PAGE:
One of the two main algorithms that drive our insights is our efficiency algorithm, which helps us understand which players and teams are performing the best. This algorithm is derived straight from the game data, which we analyze to create our efficiency ratings, typically labeled nERD.
Our formula for deriving these ratings produces a truly accurate picture of performance. Unlike most systems for evaluating players, we don’t depend on simplified statistics like passing yards or batting average, which are prone to biases. Instead, we use a complex mathematical formula combined with an advanced algorithm for factoring in situational variables to get a much clearer and more accurate sense of performance.
Expected Points/Net Expected Points (NEP)
Every single situation on the football field has an expected point value; that is, how many points an average team would be expected to score in that situation (given down, distance-to-go, and yard line). For example, the Chiefs may be facing the Pittsburgh Steelers, with a third-and-two on the 50-yard line. That's a ton of variables, but luckily, numberFire has data from the past dozen years of every single play, so most situations have come up at least once. According to our data, an average team may be "expected" to score 1.23 (estimated number) points on that drive. However, Jamaal Charles reels off a 32-yard run to bring the Chiefs into the red zone, increasing the "expected" point value of the next play to 4.23 (still an estimated number) points. Jamaal Charles then gets credit for the difference, in this case 2.96 points, as his NEP total. That's Net Expected Points.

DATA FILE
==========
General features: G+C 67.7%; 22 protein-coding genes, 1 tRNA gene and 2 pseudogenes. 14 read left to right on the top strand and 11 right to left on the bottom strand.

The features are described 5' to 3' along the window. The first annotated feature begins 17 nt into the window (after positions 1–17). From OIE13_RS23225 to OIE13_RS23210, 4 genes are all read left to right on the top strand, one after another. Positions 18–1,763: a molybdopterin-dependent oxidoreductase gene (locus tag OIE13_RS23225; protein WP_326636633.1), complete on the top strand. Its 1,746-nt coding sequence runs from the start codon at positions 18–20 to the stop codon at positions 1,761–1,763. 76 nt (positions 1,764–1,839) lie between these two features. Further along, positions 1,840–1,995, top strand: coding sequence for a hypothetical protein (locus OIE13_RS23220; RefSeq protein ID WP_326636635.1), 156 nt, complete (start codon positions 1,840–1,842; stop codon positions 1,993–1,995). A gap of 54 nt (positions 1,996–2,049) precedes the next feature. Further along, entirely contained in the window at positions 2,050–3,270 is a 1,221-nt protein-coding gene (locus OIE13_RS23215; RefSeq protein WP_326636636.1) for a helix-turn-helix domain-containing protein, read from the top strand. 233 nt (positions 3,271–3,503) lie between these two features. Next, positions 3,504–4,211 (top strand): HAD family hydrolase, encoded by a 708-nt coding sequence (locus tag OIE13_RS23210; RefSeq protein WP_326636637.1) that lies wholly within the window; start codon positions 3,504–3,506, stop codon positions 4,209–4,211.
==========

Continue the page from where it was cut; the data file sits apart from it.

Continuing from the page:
Since passing is often more efficient than running the ball, you'll usually see running backs with negative NEP per play scores, meaning that they are losing their team expected points every time they touch the ball. Receivers and tight ends, meanwhile, will usually have high, positive NEP per play scores, since receivers don't touch the ball unless it's a high-yardage completion. Quarterbacks can be in the middle, either positive or negative: completions typically help their score, while incompletions lower it. So when you're looking at NEP, it's important to look at the numbers based on position. Expected points do not take score and timeleft into account like win probability, and as a result, are a better measure of pure efficiency (since teams will alter their game plan significantly based on score and time).
Probability of a team winning the game at any point during the game.
This is the number of successful plays. Success occurs when NEP > 0. This means that the player performed above expectation and increased his team’s chances of scoring.
The percentage of total plays that ended in success.
The percentage of targets for which the player registered a reception.
Value Over Replacement Player (VORP)
VORP is a truer measure of fantasy value than fantasy points by adjusting players’ rankings and fantasy point production based on their position eligibility and position scarcity.
nF Score or FireFactor™
our internal method for ranking players, this combines both the players overall production and value above replacement.
nERD/nF Score (Pitchers)
Pitcher nERD represents the number of runs prevented by comparison to a league-average pitcher per game.